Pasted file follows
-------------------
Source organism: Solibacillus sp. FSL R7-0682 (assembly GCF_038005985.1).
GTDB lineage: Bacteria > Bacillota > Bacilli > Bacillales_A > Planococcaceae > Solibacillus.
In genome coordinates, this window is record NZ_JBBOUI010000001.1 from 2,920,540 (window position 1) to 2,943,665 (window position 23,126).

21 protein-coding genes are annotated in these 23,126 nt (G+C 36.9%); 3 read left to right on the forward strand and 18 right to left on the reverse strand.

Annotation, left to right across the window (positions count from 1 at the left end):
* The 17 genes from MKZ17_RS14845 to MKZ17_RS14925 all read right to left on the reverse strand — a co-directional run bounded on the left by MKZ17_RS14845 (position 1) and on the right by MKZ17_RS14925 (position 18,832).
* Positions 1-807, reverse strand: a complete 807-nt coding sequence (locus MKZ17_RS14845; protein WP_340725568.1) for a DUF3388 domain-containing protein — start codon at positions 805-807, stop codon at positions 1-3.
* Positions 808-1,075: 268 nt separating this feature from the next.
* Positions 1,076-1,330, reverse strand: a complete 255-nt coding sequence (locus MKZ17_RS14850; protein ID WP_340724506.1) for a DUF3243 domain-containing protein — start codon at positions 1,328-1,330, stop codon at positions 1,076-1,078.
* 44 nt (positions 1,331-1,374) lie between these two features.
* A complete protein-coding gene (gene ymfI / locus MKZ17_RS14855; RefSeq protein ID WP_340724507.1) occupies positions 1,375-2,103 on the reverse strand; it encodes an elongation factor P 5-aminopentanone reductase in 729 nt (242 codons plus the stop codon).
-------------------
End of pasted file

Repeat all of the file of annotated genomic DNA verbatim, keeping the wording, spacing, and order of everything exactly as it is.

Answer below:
Source organism: Solibacillus sp. FSL R7-0682 (assembly GCF_038005985.1).
GTDB lineage: Bacteria > Bacillota > Bacilli > Bacillales_A > Planococcaceae > Solibacillus.
In genome coordinates, this window is record NZ_JBBOUI010000001.1 from 2,920,540 (window position 1) to 2,943,665 (window position 23,126).

21 protein-coding genes are annotated in these 23,126 nt (G+C 36.9%); 3 read left to right on the forward strand and 18 right to left on the reverse strand.

Annotation, left to right across the window (positions count from 1 at the left end):
* The 17 genes from MKZ17_RS14845 to MKZ17_RS14925 all read right to left on the reverse strand — a co-directional run bounded on the left by MKZ17_RS14845 (position 1) and on the right by MKZ17_RS14925 (position 18,832).
* Positions 1-807, reverse strand: a complete 807-nt coding sequence (locus MKZ17_RS14845; protein WP_340725568.1) for a DUF3388 domain-containing protein — start codon at positions 805-807, stop codon at positions 1-3.
* Positions 808-1,075: 268 nt separating this feature from the next.
* Positions 1,076-1,330, reverse strand: a complete 255-nt coding sequence (locus MKZ17_RS14850; protein ID WP_340724506.1) for a DUF3243 domain-containing protein — start codon at positions 1,328-1,330, stop codon at positions 1,076-1,078.
* 44 nt (positions 1,331-1,374) lie between these two features.
* A complete protein-coding gene (gene ymfI / locus MKZ17_RS14855; RefSeq protein ID WP_340724507.1) occupies positions 1,375-2,103 on the reverse strand; it encodes an elongation factor P 5-aminopentanone reductase in 729 nt (242 codons plus the stop codon).